The Olympics are amazing to me. Olympians dedicate a huge portion of their lives to training, and then put themselves on display for the world to critique. When they do well, it’s awesome. When they make mistakes, it’s devastating. Nathan Chen is one such athlete. His ability is far ahead of his peers, but Olympic nerves got the better of him.
In watching such performances (and mistakes) unfold, I often wonder what the Lord’s plans are. He hates pride; surely he orchestrates such “falls” to bring people to the end of themselves, where they can recognize their need for Him. I have no idea if Nathan Chen is a Christian, but it will be interesting to find out if his failures drive him closer to God, or toward self-reliance. I guess we’ll find out in the 2022 Olympics.
In the mean time, watching his story has challenged me to be wary of pride and self-reliance. We are all Vessels, nothing more. What we choose to be filled with determines if we are destined for nobility or destruction.
What are you a Vessel for? Self or God?
Read My Books? Please Review Them on Amazon!
If you’ve read either Daniel and the Sun Sword or Daniel and the Triune Quest and enjoyed them, please review them on Amazon! Here are the links:
Praise for Sons and Daughters Series
Christian Fiction Review by Peter Younghusband
5.0 out of 5 stars (Amazon)
Better Than Its Predecessor. Takes This Series To The Next Level. You Won’t Be Disappointed.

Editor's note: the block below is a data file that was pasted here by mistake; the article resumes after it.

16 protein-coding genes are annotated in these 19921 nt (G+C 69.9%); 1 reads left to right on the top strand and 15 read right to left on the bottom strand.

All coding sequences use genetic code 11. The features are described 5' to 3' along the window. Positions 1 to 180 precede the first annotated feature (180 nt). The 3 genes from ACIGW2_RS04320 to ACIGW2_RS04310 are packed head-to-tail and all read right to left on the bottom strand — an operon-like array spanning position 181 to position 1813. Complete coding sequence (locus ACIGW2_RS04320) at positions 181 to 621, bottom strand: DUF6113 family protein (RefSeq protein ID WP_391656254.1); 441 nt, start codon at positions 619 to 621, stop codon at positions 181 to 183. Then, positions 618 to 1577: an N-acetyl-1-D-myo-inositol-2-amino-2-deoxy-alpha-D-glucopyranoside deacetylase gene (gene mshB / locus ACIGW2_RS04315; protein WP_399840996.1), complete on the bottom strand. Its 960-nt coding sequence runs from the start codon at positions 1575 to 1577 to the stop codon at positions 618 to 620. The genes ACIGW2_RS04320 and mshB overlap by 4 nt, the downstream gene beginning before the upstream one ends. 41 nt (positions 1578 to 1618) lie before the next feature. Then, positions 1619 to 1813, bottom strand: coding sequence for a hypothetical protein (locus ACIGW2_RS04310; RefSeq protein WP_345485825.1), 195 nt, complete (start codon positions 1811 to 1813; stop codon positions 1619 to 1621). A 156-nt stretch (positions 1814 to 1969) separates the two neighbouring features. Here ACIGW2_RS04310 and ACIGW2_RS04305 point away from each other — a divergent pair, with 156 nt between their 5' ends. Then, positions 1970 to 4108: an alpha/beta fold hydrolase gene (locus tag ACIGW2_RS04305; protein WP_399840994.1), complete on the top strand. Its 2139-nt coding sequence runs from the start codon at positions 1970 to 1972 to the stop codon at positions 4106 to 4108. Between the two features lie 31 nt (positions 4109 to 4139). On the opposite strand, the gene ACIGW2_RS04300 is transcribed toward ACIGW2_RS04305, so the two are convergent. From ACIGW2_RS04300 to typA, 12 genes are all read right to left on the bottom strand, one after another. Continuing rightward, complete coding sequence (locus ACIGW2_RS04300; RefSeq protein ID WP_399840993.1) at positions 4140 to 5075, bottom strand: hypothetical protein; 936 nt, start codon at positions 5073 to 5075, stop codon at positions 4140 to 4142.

By: Peter Younghusbandon September 15, 2017
Every author and every reader anticipate that a sequel will be just as good or better than the previous….Well, I can say that this is a better story than its predecessor (Daniel and the Sun Sword)….
Lumbatis has shown more of the biblical aspects of who God is, the Trinity, and the Gospel message….
The account where Daniel meets Jesus is powerful but gentle and bypasses the head and ministers straight to the heart….
I know Lumbatis researched the mythology and culture….[and] translated this research into the plot and setting of the novel very well. It is great world building….Makes it very credible and real.
Daniel and the Triune Quest is a blast—a breathtaking thrill ride!
A blast—a breathtaking thrill ride! Tantalizing prose, and…deliciously well-written. I fell head-over-heels for the witty, sarcastic dialogue. Daniel and Ben’s adventures are action-adventure spelled out, along with a hefty dose of drama, comedy, and memorable characters.
The action-packed narrative undoubtedly has the power to lure kids away from video games, and the spiritual messages are core, buoyed by dazzling anime-like visuals presented through…clear-cut learning arcs for the two boys.
Parents…should jump at this one and bookmark Nathan Lumbatis for future reference.
Wow! My husband and I couldn’t put this book down. It sure got our hearts pumping! Exciting, surprising, inspiring — but also arresting. It made me stop and think about the realities of God’s purpose for our lives, the very real “battles” we face, and His power & strength available to us in the midst of it all. Rich imagery. So good!
The past six months have been INCREDIBLY busy and hectic. There’s been a book release, major changes at my old practice, moving into a NEW practice, a blog tour in the midst of that…oh, and let’s not forget Thanksgiving and Christmas. Did I mention I also have kids and a wife?
All that is to say, I haven’t been the most attentive blogger/author. Hopefully that can all change now and things will quiet down. Dear God please.
Why is fantasy so cool?Because there is something within all of us that longs for the supernatural. I’ve SERIOUSLY paraphrased something C. S. Lewis writes about this in The Weight of Glory: